Wildfires are among the worst natural and man-made disasters currently facing our nation. The damage a wildfire causes is multifaceted as it affects multiple areas of civilization and the safety and health of responding firefighters. Today, factors such as climate change and reduced land management practices are significantly contributing to the cause, the increasing frequency and the greater intensity of wildfires, particularly in the WUI.
As wildfires enter the WUI, the area between undeveloped and developed land, the issues become more numerous and complex. Additionally, as the United States’ population grows and development of wildland continues, the WUI expands, increasing vulnerability for thousands who choose to live in the space and the firefighters who respond to fight the fires that occur. This unique fire problem has become a high-risk public safety concern for life safety, public and responder health, private property and businesses, the economy, and the ecology in these regions. Without intervention, adverse consequences of wildfire in the WUI will worsen.
Our nation is on the precipice of an all-hands moment in which landowners, citizens, communities, infrastructure organizations, academia, researchers, not-for-profit organizations, governmental agencies and others have critical roles in coordinating a collaborative approach to contain and control the threat of wildfire in the WUI. It is essential that elected officials and other government leaders allocate resources and support this imperative to address the WUI wildfire problem.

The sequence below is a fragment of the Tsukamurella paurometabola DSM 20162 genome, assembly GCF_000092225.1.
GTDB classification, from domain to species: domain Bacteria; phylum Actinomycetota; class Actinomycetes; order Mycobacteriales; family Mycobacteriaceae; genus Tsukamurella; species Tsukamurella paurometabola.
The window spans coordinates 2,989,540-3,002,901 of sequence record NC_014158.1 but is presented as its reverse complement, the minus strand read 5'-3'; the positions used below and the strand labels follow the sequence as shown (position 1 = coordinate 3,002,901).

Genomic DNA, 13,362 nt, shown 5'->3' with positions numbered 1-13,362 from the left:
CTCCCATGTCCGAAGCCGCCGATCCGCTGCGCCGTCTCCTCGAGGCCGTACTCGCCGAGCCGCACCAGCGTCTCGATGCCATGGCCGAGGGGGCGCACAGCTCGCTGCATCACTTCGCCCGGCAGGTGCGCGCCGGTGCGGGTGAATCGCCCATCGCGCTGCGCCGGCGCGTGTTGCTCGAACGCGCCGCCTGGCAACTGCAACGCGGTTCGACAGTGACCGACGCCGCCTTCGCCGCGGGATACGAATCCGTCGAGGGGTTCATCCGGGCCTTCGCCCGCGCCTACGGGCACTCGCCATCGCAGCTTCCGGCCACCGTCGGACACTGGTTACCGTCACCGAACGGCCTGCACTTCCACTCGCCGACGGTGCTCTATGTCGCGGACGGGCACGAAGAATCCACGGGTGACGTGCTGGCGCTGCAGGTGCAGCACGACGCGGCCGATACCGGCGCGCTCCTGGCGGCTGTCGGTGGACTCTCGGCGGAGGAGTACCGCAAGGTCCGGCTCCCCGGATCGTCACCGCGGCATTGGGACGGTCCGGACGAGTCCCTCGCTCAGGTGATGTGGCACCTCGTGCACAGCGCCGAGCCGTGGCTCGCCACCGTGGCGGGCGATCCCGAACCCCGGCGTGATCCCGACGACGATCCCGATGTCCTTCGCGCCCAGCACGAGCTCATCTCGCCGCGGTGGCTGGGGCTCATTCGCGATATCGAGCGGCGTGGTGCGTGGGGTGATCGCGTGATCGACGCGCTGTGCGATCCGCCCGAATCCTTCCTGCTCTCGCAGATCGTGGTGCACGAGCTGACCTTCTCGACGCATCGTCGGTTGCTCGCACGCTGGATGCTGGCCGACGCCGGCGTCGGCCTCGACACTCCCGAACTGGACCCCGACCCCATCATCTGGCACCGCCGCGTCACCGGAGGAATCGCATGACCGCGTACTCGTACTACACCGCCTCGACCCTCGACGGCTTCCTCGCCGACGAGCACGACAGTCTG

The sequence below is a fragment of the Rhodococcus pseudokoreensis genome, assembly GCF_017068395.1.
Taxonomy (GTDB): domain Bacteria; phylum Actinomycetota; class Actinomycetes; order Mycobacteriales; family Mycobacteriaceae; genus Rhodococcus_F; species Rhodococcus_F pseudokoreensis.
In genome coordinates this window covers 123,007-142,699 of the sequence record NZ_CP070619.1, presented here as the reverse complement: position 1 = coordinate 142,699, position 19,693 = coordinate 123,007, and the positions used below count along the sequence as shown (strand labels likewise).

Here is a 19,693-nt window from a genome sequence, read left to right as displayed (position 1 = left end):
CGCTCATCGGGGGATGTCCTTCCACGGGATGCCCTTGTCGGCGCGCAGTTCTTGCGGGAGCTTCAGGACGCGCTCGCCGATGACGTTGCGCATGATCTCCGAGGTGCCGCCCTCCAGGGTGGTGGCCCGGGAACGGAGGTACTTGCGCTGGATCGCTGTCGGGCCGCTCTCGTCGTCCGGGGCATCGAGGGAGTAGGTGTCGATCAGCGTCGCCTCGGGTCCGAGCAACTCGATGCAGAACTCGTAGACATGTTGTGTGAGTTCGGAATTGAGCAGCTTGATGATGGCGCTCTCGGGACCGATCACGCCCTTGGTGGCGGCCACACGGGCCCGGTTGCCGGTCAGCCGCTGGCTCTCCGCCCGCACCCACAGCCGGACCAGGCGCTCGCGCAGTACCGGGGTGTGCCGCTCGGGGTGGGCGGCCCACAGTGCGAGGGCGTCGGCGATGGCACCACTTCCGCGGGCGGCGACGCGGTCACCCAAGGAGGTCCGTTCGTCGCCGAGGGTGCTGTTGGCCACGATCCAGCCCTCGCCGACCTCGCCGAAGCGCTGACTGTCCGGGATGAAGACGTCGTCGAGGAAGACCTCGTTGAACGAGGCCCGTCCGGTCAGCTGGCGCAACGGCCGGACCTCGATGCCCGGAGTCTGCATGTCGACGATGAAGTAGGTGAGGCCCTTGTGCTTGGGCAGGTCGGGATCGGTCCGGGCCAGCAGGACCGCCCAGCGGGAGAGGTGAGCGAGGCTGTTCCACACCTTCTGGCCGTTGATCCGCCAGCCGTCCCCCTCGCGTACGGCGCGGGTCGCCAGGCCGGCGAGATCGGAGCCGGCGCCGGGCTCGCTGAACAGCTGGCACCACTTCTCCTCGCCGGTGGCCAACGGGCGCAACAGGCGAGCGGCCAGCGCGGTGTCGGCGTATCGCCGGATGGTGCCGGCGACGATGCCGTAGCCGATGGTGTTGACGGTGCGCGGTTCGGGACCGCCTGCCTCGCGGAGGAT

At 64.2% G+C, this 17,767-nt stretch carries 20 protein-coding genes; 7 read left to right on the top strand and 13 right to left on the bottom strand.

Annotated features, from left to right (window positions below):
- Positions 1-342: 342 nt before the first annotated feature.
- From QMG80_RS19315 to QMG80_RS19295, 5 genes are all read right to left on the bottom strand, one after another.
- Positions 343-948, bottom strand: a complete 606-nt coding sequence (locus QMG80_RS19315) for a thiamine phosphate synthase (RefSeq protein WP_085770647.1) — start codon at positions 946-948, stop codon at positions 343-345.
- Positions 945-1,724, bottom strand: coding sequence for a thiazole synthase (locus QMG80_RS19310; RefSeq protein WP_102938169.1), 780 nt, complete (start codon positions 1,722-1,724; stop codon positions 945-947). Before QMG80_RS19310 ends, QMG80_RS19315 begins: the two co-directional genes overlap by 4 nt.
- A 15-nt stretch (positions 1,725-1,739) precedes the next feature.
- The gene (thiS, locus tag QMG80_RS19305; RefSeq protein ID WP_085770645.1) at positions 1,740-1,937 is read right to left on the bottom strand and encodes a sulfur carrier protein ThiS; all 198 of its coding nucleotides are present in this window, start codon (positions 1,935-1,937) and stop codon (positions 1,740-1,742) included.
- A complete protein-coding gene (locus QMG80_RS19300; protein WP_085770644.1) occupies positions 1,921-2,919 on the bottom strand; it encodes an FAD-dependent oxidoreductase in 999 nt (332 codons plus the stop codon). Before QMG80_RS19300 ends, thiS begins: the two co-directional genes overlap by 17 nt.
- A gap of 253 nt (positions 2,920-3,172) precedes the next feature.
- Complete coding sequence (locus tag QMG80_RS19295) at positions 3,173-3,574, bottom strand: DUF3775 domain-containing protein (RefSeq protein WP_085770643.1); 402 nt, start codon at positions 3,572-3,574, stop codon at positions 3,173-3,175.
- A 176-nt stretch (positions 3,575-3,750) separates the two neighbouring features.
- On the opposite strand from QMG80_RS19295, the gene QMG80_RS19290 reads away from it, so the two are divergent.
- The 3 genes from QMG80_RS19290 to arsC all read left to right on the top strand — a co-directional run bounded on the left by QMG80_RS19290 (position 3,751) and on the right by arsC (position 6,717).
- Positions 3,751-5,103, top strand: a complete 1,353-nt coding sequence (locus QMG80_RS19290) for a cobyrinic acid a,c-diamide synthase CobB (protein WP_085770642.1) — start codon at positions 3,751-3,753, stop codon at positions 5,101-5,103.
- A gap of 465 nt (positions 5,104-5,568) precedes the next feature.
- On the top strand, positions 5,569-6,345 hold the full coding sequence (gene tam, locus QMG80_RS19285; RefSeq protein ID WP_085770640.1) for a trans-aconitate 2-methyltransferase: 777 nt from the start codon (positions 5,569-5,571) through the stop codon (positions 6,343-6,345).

FEMA/DHS/USFA developed the “Wildland Urban Interface: A Look at Issues and Resolutions” to stimulate action by raising awareness of the crisis that our nation faces related to wildfire in the WUI and lay out a unified, strategic approach to risk reduction at the national, state, regional and local levels. In developing this report, a cross-functional group of stakeholders and subject matter experts (SMEs) from across the nation convened to identify 33 challenges within 13 key WUI issues and develop recommendations to address each challenge. In total, 112 recommendations are presented. These recommendations address challenges in firefighter health and safety, public health and safety, evacuations, forest and rangeland health and resiliency, climate change, community planning and resiliency, infrastructure and utilities, communication strategy and engagement operations, socioeconomic impacts, recovery, emerging technology, data use and modeling, and risk management in wildland fire. The recommendations should be pursued together, forming a system of strategies that require urgent, sustained and actionable implementations. These recommendations are not quick fixes, but solutions for the long term. Leadership on and commitment to the implementation of these recommendations results in a safer America.